Since the AIP was signed on October 23rd, 2001, there has been a growing opposition in Northern Quebec Cree communities, to the approach of co-exploitation. Support for this approach by the majority of the Cree elected leadership, has resulted in the emergence of growing counter political forces, which challenge plans for the diversion of the Rupert River.

This political mobilization of Cree grass roots against their elected leadership is a new and growing movement, which is assisted in co-operation with Cree communities in Ontario, natives from around North America and environmentalists who earlier helped defeat the James Bay Two project.

When the Cree agreed to drop litigation to prevent the completion of James Bay One there was intense opposition from this compromise within their nation.

A court challenge to the Supreme Court of Canada, based on upholding the Cree’s initial court victory, which stopped construction for eight days, had the possibility of preventing the water from being diverted into empty reservoirs although most of the project was constructed.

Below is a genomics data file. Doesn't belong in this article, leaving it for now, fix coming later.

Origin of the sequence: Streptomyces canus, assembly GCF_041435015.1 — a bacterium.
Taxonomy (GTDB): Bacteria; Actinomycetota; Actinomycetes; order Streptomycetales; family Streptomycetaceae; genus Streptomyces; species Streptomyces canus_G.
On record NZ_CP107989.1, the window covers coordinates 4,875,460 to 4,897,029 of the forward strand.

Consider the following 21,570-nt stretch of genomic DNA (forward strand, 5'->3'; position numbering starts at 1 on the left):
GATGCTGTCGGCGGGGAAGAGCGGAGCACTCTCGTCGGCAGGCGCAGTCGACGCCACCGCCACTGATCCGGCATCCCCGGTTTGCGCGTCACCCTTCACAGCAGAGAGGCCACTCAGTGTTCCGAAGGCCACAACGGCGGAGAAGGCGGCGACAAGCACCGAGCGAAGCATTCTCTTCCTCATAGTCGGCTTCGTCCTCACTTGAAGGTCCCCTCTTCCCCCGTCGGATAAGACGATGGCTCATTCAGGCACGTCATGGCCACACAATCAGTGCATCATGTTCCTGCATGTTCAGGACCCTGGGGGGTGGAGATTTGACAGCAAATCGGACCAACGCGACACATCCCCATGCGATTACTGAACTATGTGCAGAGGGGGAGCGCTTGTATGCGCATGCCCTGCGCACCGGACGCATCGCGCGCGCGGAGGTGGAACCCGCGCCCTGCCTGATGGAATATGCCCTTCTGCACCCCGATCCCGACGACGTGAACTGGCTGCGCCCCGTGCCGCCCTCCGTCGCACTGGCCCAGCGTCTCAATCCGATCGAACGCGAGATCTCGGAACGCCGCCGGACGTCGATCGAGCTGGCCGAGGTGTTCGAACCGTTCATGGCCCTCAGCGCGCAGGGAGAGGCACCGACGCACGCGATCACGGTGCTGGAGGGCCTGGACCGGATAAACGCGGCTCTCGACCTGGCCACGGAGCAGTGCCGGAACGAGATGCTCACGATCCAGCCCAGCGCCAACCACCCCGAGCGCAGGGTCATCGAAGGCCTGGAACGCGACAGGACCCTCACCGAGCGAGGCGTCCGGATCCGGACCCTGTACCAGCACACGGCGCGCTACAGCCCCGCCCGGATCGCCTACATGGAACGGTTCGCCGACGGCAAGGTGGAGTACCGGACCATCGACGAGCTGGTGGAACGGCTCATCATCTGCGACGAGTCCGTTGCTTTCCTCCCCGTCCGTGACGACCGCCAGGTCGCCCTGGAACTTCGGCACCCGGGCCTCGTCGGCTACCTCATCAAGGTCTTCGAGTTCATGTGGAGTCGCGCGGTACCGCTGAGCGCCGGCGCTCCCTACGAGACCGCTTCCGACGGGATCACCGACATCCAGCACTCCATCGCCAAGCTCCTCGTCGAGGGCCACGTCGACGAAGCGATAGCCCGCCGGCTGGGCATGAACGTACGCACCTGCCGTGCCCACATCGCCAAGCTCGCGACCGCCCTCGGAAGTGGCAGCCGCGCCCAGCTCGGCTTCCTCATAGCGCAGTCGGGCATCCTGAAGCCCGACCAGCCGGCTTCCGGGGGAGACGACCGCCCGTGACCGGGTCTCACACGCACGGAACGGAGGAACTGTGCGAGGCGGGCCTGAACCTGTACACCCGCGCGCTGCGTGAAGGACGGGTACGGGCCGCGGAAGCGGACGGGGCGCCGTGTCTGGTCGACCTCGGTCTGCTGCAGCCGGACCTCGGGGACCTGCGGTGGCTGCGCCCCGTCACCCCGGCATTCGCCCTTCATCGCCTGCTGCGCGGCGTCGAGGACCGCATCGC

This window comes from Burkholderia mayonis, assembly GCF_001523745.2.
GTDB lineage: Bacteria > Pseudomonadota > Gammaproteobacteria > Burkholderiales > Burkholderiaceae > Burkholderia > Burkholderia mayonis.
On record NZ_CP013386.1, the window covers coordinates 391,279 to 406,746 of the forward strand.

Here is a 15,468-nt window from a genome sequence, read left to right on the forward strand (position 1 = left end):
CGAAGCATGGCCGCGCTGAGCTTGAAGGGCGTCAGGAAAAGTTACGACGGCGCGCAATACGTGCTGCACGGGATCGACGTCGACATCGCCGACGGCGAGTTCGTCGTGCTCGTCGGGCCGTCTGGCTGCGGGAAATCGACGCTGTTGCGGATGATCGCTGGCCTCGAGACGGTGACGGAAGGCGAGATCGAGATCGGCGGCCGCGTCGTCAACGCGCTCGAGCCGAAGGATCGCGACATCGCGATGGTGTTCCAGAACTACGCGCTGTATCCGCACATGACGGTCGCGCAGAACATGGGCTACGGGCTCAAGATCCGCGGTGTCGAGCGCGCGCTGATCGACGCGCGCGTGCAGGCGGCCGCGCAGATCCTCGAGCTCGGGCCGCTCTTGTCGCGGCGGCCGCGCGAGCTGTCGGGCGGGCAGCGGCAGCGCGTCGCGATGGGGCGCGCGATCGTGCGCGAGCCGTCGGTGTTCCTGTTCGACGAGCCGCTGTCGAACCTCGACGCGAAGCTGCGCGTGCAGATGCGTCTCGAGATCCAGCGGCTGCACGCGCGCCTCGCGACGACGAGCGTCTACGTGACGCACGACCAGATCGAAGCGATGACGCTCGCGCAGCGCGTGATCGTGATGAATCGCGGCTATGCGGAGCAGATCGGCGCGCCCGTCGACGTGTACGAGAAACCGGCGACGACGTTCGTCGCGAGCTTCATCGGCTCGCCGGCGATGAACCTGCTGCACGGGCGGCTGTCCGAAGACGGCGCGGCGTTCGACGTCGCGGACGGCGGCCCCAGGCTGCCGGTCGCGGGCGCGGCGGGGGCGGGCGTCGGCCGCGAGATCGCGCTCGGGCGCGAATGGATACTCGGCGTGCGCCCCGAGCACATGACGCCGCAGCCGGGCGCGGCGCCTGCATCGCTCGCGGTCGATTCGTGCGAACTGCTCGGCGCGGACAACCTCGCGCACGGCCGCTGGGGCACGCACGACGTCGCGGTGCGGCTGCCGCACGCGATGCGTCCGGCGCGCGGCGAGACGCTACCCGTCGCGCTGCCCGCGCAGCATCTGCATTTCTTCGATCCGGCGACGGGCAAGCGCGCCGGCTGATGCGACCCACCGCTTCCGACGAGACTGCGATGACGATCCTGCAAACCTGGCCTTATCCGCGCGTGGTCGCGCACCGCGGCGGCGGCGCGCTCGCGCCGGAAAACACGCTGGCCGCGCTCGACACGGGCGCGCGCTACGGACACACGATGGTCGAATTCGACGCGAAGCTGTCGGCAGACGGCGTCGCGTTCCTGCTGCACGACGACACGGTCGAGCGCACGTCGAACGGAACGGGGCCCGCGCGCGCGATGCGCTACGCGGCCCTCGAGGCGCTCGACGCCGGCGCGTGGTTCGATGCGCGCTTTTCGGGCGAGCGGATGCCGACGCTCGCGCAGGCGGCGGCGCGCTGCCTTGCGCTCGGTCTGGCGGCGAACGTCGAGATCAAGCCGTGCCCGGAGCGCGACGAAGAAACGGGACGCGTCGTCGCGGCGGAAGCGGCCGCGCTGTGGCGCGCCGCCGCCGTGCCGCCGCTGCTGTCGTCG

Although politically difficult, this was not a physical impossibility as the ultimately successful Austrian opposition to nuclear power would display. Through a referendum, Austrian environmentalists prevented a plant from being opened, which was already built, despite the expenditure of billions in pubic funds.

The elected Cree leadership and their legal team had to persuade unhappy communities to accept the JBNQA as a palliative to giving up judicial action against James Bay One.

The AIP debate became the first time that an overt Cree strategy of co-exploitation became subject to political challenge.

Much of the elected Cree leadership and their paid staff had earlier privately agreed with such an approach. This was not openly expressed to their electorate because the 1975 signing of the JBNQA and withdrawal of the Supreme Court of Canada appeal against James Bay One was presented as simply salvaging the best deal possible in the face of inevitable defeat.

Only with the AIP would they defend an overt strategy of participation in industrial scale resource exploitation to generate Cree revenues. This has generated substantial opposition and debate.